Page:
Happy New Year! To celebrate we’ve put together an hour of world premieres, album previews, live recordings, and deep cuts from the Chinese electronic/post-punk/hip hop/noise underground, forecasting Year of the Dog 2018. Stream it & find a full annotated tracklist below!
[00:00] Guzz – 一线之间的细语
We kick off with some obliquely festive music from Beijing-based producer Guzz, who released this as one of three tracks on his Koi EP late last month. In an interview with Chinese music site Wooozy (translated and reposted by us), Guzz says of shedding his origins in Beijing’s underground club circuit: “Actually it’s not that my music changed into something else, but that I have changed. I changed, so the music I produce changed.” Stream/buy
[02:10] Snapline – untitled
If you, like me, have been thirsting for a new Snapline album to chase 2012’s Phenomena, you’re in luck! The trio huddled together last year, recording new material in Japan and performing much of it live at a Maybe Mars 10th anniversary gig in Beijing over the summer. This track is one cut from the new record, submitted by band member Li Qing without a name. Forthcoming, Maybe Mars
[04:19] Hedgehog – 盼暖春来 Longing for the Coming Warm Spring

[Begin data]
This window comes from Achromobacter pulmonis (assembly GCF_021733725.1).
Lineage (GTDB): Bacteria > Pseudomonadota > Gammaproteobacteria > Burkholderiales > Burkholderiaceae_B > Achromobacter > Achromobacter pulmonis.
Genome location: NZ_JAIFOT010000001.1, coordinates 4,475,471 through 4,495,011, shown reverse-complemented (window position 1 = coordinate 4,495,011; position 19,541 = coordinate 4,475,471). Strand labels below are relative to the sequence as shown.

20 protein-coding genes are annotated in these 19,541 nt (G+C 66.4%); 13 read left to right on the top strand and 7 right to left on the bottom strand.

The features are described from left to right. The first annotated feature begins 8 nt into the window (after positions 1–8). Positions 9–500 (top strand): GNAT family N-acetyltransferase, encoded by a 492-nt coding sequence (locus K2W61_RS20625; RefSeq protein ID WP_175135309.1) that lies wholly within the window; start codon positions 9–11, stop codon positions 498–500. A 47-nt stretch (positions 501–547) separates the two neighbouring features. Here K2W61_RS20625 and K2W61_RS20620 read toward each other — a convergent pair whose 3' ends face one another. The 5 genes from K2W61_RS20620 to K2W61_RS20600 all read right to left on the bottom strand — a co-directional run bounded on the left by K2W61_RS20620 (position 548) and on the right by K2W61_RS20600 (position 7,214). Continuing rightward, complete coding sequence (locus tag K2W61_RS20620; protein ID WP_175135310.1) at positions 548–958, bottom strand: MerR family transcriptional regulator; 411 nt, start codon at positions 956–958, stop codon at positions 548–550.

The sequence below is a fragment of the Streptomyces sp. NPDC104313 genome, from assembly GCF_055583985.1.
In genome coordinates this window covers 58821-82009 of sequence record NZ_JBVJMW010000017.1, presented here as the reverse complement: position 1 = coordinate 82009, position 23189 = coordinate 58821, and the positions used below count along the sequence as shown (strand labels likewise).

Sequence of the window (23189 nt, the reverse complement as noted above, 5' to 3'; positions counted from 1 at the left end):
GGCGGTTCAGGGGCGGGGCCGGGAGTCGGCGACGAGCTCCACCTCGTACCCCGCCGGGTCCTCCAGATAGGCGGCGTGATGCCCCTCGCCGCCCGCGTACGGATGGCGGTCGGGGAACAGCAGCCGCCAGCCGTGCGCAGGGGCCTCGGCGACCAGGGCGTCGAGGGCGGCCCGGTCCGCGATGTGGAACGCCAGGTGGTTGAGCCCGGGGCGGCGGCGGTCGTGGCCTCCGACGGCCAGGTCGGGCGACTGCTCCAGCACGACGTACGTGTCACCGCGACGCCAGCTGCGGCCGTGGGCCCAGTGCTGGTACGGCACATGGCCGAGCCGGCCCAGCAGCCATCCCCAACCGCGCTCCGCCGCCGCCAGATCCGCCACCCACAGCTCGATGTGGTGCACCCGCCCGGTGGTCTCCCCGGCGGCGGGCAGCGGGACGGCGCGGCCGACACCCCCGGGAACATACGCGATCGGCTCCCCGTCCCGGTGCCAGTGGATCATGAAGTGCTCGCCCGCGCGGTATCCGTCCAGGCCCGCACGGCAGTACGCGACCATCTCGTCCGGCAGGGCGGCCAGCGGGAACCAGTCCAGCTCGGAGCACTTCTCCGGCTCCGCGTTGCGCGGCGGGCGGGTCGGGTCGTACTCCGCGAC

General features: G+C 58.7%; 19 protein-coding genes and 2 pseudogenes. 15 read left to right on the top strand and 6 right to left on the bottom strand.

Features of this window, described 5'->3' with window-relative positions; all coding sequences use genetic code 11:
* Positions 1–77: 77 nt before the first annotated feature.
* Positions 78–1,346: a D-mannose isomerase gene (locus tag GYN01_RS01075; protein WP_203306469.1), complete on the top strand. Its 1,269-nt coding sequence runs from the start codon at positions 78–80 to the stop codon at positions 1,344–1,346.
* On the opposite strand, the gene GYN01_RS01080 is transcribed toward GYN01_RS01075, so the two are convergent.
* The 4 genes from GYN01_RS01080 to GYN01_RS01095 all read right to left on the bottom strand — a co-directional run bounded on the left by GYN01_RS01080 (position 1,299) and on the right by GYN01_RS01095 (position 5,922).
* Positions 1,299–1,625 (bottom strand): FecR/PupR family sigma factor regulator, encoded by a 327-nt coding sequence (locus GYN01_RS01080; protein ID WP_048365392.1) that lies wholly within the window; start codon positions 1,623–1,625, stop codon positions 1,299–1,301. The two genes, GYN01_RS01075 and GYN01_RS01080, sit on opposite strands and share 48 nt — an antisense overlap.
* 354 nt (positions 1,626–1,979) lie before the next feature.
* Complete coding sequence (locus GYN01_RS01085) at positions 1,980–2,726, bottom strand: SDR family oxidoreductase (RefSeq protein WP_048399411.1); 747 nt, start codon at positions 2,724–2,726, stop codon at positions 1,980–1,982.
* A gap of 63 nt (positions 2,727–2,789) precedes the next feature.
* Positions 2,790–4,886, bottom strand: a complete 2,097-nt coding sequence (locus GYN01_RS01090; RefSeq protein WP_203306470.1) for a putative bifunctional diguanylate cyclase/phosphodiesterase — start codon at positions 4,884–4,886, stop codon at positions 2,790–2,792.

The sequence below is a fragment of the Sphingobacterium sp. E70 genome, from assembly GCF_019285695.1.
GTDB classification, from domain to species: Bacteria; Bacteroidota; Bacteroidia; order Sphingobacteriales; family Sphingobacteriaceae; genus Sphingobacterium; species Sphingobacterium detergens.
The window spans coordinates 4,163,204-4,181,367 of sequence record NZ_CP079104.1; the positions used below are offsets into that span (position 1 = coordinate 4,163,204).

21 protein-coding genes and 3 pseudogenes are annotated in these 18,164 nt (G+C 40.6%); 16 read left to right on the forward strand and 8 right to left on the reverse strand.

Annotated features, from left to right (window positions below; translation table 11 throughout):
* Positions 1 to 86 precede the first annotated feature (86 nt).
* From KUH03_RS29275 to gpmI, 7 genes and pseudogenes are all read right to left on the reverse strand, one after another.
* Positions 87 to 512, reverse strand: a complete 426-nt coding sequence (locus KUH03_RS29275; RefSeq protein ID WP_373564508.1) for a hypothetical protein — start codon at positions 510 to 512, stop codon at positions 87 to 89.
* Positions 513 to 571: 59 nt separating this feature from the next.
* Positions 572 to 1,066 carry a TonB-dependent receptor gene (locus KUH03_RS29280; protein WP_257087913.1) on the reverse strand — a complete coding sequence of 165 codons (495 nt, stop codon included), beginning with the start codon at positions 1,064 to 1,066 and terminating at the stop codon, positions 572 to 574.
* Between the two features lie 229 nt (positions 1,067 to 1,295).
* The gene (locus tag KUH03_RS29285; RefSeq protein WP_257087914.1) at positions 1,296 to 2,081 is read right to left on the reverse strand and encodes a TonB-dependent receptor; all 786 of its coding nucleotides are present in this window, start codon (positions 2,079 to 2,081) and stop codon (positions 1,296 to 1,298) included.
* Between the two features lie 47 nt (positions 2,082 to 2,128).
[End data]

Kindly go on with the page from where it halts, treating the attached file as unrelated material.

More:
Speaking of legacy D-22 bands: Hedgehog has a new album coming out later this year as well! And they seem to have broken away from their long-standing relationship with giant indie label Modern Sky, since this one (produced by Snapline’s Li Qing), will be released on Taihe offshoot Ruby Eyes Records. If you’re a fan of the band, you’ll find “Looking for the Coming Warm Spring” to be a real return to form, with all the epic effect of one of their foundational tunes (this one reminds me a bit of my favorite song of theirs, “Blue Daydreaming”). Buy/stream the single here, and look for an album to come out on Ruby Eyes in March or April.
Lonely Leary has made my annual mix for threeyears running, and I’m happy to report that they’re finally getting ready to put out their debut album. A lot of bands in Beijing and around China have appropriated a lean, heavy post-punk sound, but nobody does it meaner than Lonely Leary. After a few lineup changes over the years, they’re back to their original formation, and I expect they’ll hit the road hard when their (excellent) debut finally sees the light of day. Forthcoming, Maybe Mars
This collaboration recalls the golden days of 2010, when Hot & Cold (duo of brothers Joshua & Simon Frank), the Offset: Spectacles (a trio that had uprooted from Hong Kong to Beijing), Yang Fan (of Ourself Beside Me/Hang on the Box), and Soviet Pop (a minimalistic duo featuring Snapline’s Li Weisi and Li Qing) all put their weird ideas together to cook up the Rose Mansion Analog cassette label. Those days are long gone, but eight years later all of the core musicians are still doing their thing. This recording features the Franks and the Offsets’ Tom Ng and Vince Li settling down for some slow-moving studio action. Stream/buy